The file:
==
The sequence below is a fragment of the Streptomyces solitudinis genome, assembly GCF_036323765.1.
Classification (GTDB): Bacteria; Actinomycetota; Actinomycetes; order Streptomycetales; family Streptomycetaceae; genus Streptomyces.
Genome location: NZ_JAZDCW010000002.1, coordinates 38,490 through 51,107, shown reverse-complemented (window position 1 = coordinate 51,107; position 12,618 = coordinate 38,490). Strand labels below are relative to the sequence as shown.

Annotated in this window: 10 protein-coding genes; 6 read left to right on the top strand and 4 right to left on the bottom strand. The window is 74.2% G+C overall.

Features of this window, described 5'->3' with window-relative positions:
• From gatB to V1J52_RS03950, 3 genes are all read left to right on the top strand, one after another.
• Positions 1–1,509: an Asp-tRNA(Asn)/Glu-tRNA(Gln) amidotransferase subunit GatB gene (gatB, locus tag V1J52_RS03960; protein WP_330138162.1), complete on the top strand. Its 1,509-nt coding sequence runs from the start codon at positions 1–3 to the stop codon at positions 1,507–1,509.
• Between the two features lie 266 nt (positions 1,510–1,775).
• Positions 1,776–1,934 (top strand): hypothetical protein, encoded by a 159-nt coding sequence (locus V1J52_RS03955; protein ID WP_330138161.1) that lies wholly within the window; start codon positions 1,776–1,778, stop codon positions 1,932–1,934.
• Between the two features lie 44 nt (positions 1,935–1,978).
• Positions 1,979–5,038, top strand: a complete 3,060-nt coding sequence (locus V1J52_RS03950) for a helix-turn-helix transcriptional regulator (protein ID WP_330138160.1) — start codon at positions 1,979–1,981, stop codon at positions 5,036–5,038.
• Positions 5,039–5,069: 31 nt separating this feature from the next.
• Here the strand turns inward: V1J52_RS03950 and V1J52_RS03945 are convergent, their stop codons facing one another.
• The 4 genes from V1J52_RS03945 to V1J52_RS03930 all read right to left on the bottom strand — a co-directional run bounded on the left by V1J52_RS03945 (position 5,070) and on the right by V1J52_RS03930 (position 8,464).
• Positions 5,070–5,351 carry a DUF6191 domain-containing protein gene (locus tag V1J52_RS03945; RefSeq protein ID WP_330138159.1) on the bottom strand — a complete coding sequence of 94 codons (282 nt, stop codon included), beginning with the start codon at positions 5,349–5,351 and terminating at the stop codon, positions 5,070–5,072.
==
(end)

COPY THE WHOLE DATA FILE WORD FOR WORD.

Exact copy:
The sequence below is a fragment of the Streptomyces solitudinis genome, assembly GCF_036323765.1.
Classification (GTDB): Bacteria; Actinomycetota; Actinomycetes; order Streptomycetales; family Streptomycetaceae; genus Streptomyces.
Genome location: NZ_JAZDCW010000002.1, coordinates 38,490 through 51,107, shown reverse-complemented (window position 1 = coordinate 51,107; position 12,618 = coordinate 38,490). Strand labels below are relative to the sequence as shown.

Annotated in this window: 10 protein-coding genes; 6 read left to right on the top strand and 4 right to left on the bottom strand. The window is 74.2% G+C overall.

Features of this window, described 5'->3' with window-relative positions:
• From gatB to V1J52_RS03950, 3 genes are all read left to right on the top strand, one after another.
• Positions 1–1,509: an Asp-tRNA(Asn)/Glu-tRNA(Gln) amidotransferase subunit GatB gene (gatB, locus tag V1J52_RS03960; protein WP_330138162.1), complete on the top strand. Its 1,509-nt coding sequence runs from the start codon at positions 1–3 to the stop codon at positions 1,507–1,509.
• Between the two features lie 266 nt (positions 1,510–1,775).
• Positions 1,776–1,934 (top strand): hypothetical protein, encoded by a 159-nt coding sequence (locus V1J52_RS03955; protein ID WP_330138161.1) that lies wholly within the window; start codon positions 1,776–1,778, stop codon positions 1,932–1,934.
• Between the two features lie 44 nt (positions 1,935–1,978).
• Positions 1,979–5,038, top strand: a complete 3,060-nt coding sequence (locus V1J52_RS03950) for a helix-turn-helix transcriptional regulator (protein ID WP_330138160.1) — start codon at positions 1,979–1,981, stop codon at positions 5,036–5,038.
• Positions 5,039–5,069: 31 nt separating this feature from the next.
• Here the strand turns inward: V1J52_RS03950 and V1J52_RS03945 are convergent, their stop codons facing one another.
• The 4 genes from V1J52_RS03945 to V1J52_RS03930 all read right to left on the bottom strand — a co-directional run bounded on the left by V1J52_RS03945 (position 5,070) and on the right by V1J52_RS03930 (position 8,464).
• Positions 5,070–5,351 carry a DUF6191 domain-containing protein gene (locus tag V1J52_RS03945; RefSeq protein ID WP_330138159.1) on the bottom strand — a complete coding sequence of 94 codons (282 nt, stop codon included), beginning with the start codon at positions 5,349–5,351 and terminating at the stop codon, positions 5,070–5,072.